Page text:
- Oldfield Drive
- Vicars Cross
- CH3 5LL
back on the history of Queen Street Congregational Church and the formation of
Vicars Cross united reformed church
Sometimes in life it is good to look back where possible to where you come from in order to move forward. This occurs in many parts of the good book by looking backwards to go forward.
We have a great debt of honour to the Queen Street church because after the dreadful fire they were looking for a new location to build a new church. They got our present site just in time or the pub could have been built on it but the church got in there first. As it turned out the move worked out really well. When the church was opened they brought a whole congregation including all their church activities already to go in the new building. In my view it is the least we can do to repay the debt we owe them and to go for some sort of plaque. This is particularly important as the facade is not listed and the manager of Tesco said if they had realised this then the whole facade could have been tipped. Should Tesco sell then the new owners may just demolish it.
Some background information
The Queen Street church ended up as a very important centre of various activities in the community at large.
The history of our present church dates to the beginning of Non – Conformity in 1662. In 1700 the celebrated Presbyterian minister, Matthew Henry brought together the four dissenting congregations in the city in his church in Crook Street.
By 1770 services for the congregation of three to four hundred, was being held in various rooms ending up on the south side of Common Hall Street. With further growth in numbers a new larger building was required.
The foundation stone was laid in 1776 on the site of a medieval tithing croft in Queen Street for a more extensive church building. This church was ready for worship in 1777. The early church always held the view to help children and in 1803 the independent Sabbath school had 60 children and 10 teachers.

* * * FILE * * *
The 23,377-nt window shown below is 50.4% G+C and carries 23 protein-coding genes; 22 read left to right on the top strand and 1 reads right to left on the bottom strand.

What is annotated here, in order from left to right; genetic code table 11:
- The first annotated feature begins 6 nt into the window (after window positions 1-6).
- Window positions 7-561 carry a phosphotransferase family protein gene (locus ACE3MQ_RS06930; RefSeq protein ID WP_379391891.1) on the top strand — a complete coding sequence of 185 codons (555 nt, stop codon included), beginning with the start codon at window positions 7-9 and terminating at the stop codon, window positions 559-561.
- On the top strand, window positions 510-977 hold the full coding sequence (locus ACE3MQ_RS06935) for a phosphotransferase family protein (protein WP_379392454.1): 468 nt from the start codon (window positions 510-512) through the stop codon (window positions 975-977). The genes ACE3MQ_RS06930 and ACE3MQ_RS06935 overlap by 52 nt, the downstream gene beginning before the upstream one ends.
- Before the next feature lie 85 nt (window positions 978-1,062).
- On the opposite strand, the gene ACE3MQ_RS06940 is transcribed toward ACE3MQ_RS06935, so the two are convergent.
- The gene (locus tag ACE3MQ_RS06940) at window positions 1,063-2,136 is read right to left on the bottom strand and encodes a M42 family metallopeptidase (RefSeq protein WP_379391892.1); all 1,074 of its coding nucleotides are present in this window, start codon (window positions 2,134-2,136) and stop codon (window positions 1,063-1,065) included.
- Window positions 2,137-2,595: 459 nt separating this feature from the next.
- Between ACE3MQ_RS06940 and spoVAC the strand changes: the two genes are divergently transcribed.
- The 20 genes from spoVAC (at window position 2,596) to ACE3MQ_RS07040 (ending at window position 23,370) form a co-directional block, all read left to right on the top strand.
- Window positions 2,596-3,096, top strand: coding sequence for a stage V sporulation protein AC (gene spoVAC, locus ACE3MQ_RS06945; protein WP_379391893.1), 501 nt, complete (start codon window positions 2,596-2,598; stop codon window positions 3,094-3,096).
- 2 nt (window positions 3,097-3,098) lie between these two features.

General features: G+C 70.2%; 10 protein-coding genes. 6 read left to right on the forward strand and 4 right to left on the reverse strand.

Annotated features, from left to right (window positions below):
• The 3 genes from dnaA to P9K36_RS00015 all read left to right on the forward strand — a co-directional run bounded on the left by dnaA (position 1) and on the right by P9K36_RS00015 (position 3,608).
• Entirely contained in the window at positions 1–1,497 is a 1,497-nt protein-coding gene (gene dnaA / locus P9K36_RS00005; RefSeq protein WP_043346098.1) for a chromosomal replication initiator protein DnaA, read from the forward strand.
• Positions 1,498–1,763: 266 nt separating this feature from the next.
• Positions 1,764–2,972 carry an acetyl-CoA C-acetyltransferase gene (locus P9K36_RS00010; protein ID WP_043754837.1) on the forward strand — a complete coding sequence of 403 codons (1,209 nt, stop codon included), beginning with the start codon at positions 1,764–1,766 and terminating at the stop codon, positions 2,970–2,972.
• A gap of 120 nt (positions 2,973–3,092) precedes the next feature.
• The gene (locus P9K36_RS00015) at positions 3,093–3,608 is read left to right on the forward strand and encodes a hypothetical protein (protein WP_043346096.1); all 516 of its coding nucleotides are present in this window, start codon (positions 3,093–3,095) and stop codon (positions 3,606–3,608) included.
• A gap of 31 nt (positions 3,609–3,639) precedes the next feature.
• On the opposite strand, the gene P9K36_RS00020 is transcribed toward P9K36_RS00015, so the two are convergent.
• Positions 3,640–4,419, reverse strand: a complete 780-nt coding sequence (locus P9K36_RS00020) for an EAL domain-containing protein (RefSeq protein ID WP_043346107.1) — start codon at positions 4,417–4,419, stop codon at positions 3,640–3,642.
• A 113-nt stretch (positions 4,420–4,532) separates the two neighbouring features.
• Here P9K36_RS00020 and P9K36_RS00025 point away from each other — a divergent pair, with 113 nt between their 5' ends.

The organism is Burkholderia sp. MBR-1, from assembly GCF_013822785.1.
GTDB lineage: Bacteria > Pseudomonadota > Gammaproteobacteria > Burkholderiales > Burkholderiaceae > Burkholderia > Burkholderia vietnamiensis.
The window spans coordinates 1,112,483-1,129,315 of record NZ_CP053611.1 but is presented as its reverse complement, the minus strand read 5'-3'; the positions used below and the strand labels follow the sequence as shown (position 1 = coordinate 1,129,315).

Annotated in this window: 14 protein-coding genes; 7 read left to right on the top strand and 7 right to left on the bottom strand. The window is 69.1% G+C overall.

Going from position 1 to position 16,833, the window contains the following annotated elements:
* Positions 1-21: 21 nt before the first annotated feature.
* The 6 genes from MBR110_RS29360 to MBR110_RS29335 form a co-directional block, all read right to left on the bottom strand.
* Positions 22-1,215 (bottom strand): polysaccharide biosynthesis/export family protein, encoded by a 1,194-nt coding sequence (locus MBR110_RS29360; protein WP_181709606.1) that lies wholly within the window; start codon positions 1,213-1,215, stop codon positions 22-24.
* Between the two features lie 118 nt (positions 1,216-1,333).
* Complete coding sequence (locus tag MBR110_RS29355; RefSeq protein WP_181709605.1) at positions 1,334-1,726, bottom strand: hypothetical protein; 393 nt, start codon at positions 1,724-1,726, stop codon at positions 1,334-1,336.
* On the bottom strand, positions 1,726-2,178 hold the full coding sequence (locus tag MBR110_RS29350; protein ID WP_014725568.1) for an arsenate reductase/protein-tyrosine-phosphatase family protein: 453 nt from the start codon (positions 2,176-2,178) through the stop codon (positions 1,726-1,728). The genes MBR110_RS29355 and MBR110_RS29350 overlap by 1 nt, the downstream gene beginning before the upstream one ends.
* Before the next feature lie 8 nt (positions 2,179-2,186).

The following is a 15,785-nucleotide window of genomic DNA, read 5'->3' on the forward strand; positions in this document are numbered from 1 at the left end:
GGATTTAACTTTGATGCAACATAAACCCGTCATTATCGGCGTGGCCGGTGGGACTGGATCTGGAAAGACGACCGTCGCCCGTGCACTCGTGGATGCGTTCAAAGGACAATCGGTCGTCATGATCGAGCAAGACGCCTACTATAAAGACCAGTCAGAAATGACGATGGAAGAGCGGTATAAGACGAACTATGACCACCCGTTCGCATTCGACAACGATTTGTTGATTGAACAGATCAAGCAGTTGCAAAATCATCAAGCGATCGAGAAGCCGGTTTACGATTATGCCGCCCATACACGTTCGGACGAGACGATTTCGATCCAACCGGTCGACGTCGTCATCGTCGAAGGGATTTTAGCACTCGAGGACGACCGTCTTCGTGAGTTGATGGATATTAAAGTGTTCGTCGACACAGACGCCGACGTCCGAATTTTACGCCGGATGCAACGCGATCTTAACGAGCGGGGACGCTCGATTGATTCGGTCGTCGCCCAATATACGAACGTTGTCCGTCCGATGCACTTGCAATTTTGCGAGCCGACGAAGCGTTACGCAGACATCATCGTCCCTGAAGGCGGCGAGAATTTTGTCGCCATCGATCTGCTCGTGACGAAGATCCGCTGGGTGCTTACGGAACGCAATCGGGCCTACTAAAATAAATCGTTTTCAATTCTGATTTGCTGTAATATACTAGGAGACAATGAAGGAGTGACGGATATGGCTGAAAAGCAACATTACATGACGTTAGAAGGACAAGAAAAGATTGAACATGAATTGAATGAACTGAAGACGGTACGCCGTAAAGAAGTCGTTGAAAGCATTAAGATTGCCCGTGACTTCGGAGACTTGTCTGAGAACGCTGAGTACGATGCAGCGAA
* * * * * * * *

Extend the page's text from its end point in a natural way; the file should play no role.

In 1833 the building was increased in size with the present facade plus the new lecture rooms and school rooms for the 181 children and 20 teachers. The main church could then seat a 1,000 strong congregation. A large garden and graveyard were also added with boiler rooms and the care taker’s house to increase the footprint to half an acre in the centre of town.
In 1836 church deacon Mr William Cross became the first mayor of Chester and was buried in the church grave yard.
The Queen Street Church became the Mother Church to four new churches in the new suburbs. Upton Church built in 1858, Boughton Heath School Chapel in 1866, Handbridge Church in 1879 and Hoole Church in 1887.
During WW2 the church played an important role in using the Sunday School Rooms for the armed forces to use as a canteen. The caretaker organised the Free Churches in Chester to man the canteen on a rota basis. The stage in the School Rooms was also used for various theatrical events.
The membership declined in the 60’s leaving the 110 remaining members who were trying to keep the 1,000 person chapel going. It all ended sadly on the 24th January 1963 when a fire broke out in the boiler room destroying the school building and damaging the church. At the time of the fire the church was supplying water from their larger frost free pipes to all the adjoining houses as there pipes had frozen. The result of the ballot had 83 to 3 in favour to sell the whole property with the proceeds being used for a new “Queen Street Memorial Church” which has now become Vicars Cross URC.
The new church opened on the Sat 26th June 1965 as the Vicars Cross Congregational Church (Queen Street Memorial).
The name changed in 1972 to become Vicars Cross URC and the rest is history.
I feel that the Blue Plaque or some other memorial should be pursued and I intend to do that with the help of Elizabeth. Also we must try and get the remaining structures listed.
Ian L.H. Cook